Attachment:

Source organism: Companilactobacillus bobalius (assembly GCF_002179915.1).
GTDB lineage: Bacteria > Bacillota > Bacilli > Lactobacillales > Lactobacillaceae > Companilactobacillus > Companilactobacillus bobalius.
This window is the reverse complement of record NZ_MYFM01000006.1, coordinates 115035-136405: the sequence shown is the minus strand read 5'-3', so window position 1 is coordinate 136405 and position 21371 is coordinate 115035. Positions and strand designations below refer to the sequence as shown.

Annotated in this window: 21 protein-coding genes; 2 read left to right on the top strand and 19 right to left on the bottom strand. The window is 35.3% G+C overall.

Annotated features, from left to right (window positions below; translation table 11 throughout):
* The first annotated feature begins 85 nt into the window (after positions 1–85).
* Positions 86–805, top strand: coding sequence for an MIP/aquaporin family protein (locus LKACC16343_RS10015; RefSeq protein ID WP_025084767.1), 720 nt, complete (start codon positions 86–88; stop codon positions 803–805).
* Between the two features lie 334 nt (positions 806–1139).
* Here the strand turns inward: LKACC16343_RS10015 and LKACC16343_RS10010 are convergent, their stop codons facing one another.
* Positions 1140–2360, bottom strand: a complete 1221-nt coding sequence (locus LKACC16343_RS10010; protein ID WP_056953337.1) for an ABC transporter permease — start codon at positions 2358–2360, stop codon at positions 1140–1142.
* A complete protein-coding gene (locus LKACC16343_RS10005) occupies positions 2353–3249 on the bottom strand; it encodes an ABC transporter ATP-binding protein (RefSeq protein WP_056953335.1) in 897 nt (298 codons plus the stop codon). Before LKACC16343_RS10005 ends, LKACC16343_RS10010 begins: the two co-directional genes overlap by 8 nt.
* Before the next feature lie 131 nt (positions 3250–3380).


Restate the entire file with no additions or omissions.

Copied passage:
Source organism: Companilactobacillus bobalius (assembly GCF_002179915.1).
GTDB lineage: Bacteria > Bacillota > Bacilli > Lactobacillales > Lactobacillaceae > Companilactobacillus > Companilactobacillus bobalius.
This window is the reverse complement of record NZ_MYFM01000006.1, coordinates 115035-136405: the sequence shown is the minus strand read 5'-3', so window position 1 is coordinate 136405 and position 21371 is coordinate 115035. Positions and strand designations below refer to the sequence as shown.

Annotated in this window: 21 protein-coding genes; 2 read left to right on the top strand and 19 right to left on the bottom strand. The window is 35.3% G+C overall.

Annotated features, from left to right (window positions below; translation table 11 throughout):
* The first annotated feature begins 85 nt into the window (after positions 1–85).
* Positions 86–805, top strand: coding sequence for an MIP/aquaporin family protein (locus LKACC16343_RS10015; RefSeq protein ID WP_025084767.1), 720 nt, complete (start codon positions 86–88; stop codon positions 803–805).
* Between the two features lie 334 nt (positions 806–1139).
* Here the strand turns inward: LKACC16343_RS10015 and LKACC16343_RS10010 are convergent, their stop codons facing one another.
* Positions 1140–2360, bottom strand: a complete 1221-nt coding sequence (locus LKACC16343_RS10010; protein ID WP_056953337.1) for an ABC transporter permease — start codon at positions 2358–2360, stop codon at positions 1140–1142.
* A complete protein-coding gene (locus LKACC16343_RS10005) occupies positions 2353–3249 on the bottom strand; it encodes an ABC transporter ATP-binding protein (RefSeq protein WP_056953335.1) in 897 nt (298 codons plus the stop codon). Before LKACC16343_RS10005 ends, LKACC16343_RS10010 begins: the two co-directional genes overlap by 8 nt.
* Before the next feature lie 131 nt (positions 3250–3380).